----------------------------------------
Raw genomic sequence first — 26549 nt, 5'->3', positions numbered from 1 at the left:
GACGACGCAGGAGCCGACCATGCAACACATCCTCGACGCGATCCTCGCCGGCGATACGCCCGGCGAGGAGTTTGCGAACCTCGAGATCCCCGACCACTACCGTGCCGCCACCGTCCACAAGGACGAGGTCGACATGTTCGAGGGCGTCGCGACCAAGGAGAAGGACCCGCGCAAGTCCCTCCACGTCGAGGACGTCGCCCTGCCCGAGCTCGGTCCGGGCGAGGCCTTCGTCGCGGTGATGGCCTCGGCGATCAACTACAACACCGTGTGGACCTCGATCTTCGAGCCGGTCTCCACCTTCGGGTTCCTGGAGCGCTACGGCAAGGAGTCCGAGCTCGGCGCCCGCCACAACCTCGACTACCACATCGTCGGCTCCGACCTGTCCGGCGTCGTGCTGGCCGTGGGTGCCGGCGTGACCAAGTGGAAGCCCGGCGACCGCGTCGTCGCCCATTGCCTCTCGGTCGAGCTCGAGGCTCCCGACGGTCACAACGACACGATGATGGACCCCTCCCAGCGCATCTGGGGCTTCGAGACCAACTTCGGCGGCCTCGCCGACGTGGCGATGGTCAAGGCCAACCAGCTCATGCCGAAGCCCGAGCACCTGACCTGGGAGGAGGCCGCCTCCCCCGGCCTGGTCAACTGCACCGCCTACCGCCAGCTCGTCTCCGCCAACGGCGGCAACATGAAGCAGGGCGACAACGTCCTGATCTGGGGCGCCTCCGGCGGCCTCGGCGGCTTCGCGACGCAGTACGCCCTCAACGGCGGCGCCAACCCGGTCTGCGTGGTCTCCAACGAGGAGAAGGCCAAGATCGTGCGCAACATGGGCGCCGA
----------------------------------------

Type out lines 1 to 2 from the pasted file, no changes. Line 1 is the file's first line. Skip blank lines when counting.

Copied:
Raw genomic sequence first — 26549 nt, 5'->3', positions numbered from 1 at the left:
GACGACGCAGGAGCCGACCATGCAACACATCCTCGACGCGATCCTCGCCGGCGATACGCCCGGCGAGGAGTTTGCGAACCTCGAGATCCCCGACCACTACCGTGCCGCCACCGTCCACAAGGACGAGGTCGACATGTTCGAGGGCGTCGCGACCAAGGAGAAGGACCCGCGCAAGTCCCTCCACGTCGAGGACGTCGCCCTGCCCGAGCTCGGTCCGGGCGAGGCCTTCGTCGCGGTGATGGCCTCGGCGATCAACTACAACACCGTGTGGACCTCGATCTTCGAGCCGGTCTCCACCTTCGGGTTCCTGGAGCGCTACGGCAAGGAGTCCGAGCTCGGCGCCCGCCACAACCTCGACTACCACATCGTCGGCTCCGACCTGTCCGGCGTCGTGCTGGCCGTGGGTGCCGGCGTGACCAAGTGGAAGCCCGGCGACCGCGTCGTCGCCCATTGCCTCTCGGTCGAGCTCGAGGCTCCCGACGGTCACAACGACACGATGATGGACCCCTCCCAGCGCATCTGGGGCTTCGAGACCAACTTCGGCGGCCTCGCCGACGTGGCGATGGTCAAGGCCAACCAGCTCATGCCGAAGCCCGAGCACCTGACCTGGGAGGAGGCCGCCTCCCCCGGCCTGGTCAACTGCACCGCCTACCGCCAGCTCGTCTCCGCCAACGGCGGCAACATGAAGCAGGGCGACAACGTCCTGATCTGGGGCGCCTCCGGCGGCCTCGGCGGCTTCGCGACGCAGTACGCCCTCAACGGCGGCGCCAACCCGGTCTGCGTGGTCTCCAACGAGGAGAAGGCCAAGATCGTGCGCAACATGGGCGCCGA